Automatic intensity windowing of mammographic images based on a perceptual metric

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Abstract

Purpose

Initial auto-adjustment of the window level WL and width WW applied to mammographic images. The proposed intensity windowing (IW) method is based on the maximization of the mutual information (MI) between a perceptual decomposition of the original 12-bit sources and their screen displayed 8-bit version. Besides zoom, color inversion and panning operations, IW is the most commonly performed task in daily screening and has a direct impact on diagnosis and the time involved in the process.

Methods

The authors present a human visual system and perception-based algorithm named GRAIL (Gabor-relying adjustment of image levels). GRAIL initially measures a mammogram's quality based on the MI between the original instance and its Gabor-filtered derivations. From this point on, the algorithm performs an automatic intensity windowing process that outputs the WL/WW that best displays each mammogram for screening. GRAIL starts with the default, high contrast, wide dynamic range 12-bit data, and then maximizes the graphical information presented in ordinary 8-bit displays. Tests have been carried out with several mammogram databases. They comprise correlations and an ANOVA analysis with the manual IW levels established by a group of radiologists. A complete MATLAB implementation of GRAIL is available at https://github.com/TheAnswerIsFortyTwo/GRAIL.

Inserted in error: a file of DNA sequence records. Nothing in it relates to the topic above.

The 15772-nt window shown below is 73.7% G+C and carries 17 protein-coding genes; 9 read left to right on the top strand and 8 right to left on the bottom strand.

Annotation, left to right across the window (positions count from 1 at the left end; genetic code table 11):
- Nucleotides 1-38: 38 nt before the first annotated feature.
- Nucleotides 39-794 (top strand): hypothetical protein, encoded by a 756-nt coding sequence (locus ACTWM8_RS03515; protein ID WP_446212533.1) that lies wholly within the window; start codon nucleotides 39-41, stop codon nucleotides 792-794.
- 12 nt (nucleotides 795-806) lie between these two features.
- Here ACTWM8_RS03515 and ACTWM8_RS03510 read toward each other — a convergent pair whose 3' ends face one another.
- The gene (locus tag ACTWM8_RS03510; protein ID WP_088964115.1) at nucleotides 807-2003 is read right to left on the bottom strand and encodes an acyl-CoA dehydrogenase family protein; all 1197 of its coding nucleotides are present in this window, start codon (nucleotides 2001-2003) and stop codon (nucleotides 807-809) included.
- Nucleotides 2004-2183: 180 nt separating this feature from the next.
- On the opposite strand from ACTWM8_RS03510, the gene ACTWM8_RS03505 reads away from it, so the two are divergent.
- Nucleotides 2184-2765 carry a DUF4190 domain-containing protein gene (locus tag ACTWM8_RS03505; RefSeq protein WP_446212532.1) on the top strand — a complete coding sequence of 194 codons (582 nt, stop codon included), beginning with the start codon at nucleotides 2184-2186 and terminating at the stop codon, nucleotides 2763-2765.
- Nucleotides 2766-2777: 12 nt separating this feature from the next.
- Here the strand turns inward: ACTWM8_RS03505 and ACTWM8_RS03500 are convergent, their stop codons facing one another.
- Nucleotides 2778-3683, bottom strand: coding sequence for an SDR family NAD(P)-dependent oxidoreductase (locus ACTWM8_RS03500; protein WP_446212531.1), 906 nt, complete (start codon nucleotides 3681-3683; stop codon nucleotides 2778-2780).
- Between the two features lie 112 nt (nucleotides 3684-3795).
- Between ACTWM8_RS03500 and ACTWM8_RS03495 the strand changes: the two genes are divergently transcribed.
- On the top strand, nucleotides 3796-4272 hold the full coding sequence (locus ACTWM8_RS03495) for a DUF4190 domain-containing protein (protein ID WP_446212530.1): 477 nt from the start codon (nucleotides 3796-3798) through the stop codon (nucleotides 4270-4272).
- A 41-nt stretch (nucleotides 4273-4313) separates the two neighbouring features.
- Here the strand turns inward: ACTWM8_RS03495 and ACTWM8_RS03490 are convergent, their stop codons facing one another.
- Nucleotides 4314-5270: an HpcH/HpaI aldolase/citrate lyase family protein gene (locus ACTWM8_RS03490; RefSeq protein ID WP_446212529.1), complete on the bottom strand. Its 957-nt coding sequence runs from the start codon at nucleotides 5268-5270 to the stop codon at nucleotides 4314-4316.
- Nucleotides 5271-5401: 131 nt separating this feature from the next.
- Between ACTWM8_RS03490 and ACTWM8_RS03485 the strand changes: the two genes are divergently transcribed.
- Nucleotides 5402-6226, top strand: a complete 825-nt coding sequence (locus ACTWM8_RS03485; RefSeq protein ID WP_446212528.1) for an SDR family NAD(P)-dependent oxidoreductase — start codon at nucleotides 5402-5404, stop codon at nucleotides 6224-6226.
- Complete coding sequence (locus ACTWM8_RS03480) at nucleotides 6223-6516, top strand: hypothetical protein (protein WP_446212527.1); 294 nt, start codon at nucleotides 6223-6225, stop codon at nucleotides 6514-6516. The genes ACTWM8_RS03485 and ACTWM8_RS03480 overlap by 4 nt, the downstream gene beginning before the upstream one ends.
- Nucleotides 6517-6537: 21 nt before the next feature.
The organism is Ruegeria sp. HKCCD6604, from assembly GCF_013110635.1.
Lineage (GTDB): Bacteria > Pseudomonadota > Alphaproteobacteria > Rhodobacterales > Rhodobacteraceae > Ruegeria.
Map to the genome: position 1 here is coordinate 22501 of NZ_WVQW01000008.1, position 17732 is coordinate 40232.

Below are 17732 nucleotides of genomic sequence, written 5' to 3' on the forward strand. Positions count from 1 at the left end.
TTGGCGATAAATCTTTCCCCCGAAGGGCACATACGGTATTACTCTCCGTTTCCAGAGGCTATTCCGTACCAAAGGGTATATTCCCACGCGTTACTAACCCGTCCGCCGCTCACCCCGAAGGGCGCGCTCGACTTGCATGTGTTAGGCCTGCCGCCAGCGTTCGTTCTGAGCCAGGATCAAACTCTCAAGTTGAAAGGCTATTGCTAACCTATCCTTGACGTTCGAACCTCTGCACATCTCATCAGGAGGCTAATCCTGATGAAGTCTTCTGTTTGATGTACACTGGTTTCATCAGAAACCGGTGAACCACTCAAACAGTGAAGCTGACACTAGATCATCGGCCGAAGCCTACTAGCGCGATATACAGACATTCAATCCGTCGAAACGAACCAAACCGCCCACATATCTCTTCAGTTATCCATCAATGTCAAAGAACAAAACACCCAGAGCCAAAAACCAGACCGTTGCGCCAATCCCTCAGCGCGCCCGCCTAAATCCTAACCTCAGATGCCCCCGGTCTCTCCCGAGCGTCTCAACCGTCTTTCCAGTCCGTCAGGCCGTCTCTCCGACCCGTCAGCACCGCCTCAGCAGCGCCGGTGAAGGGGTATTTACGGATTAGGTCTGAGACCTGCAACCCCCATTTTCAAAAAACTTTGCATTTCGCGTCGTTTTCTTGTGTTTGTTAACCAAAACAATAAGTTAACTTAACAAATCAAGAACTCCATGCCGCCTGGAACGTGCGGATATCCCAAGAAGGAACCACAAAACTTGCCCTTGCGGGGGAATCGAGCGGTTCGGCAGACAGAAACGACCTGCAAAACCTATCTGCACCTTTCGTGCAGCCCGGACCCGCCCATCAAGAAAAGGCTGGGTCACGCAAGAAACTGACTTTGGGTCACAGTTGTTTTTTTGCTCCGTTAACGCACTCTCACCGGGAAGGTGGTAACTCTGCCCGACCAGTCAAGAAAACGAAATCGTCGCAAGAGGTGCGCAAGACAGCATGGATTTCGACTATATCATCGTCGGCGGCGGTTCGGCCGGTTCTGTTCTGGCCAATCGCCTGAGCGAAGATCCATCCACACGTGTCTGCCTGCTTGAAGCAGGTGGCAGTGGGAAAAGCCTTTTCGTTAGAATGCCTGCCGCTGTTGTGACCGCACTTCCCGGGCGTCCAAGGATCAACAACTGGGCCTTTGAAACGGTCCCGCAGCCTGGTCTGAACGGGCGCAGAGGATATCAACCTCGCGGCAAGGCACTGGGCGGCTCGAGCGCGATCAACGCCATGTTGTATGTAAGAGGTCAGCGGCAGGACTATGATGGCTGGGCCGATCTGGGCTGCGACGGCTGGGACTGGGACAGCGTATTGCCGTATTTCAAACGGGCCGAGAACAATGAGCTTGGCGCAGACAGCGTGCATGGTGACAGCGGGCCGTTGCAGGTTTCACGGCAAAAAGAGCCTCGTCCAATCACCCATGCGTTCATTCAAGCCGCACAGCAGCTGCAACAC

Results

Auto-leveled images show superior quality both perceptually and objectively compared to their full intensity range and compared to the application of other common methods like global contrast stretching (GCS). The correlations between the human determined intensity values and the ones estimated by our method surpass that of GCS. The ANOVA analysis with the upper intensity thresholds also reveals a similar outcome. GRAIL has also proven to specially perform better with images that contain micro-calcifications and/or foreign X-ray-opaque elements and with healthy BI-RADS A-type mammograms. It can also speed up the initial screening time by a mean of 4.5 s per image.

Conclusions

A novel methodology is introduced that enables a quality-driven balancing of the WL/WW of mammographic images. This correction seeks the representation that maximizes the amount of graphical information contained in each image. The presented technique can contribute to the diagnosis and the overall efficiency of the breast screening session by suggesting, at the beginning, an optimal and customized windowing setting for each mammogram.

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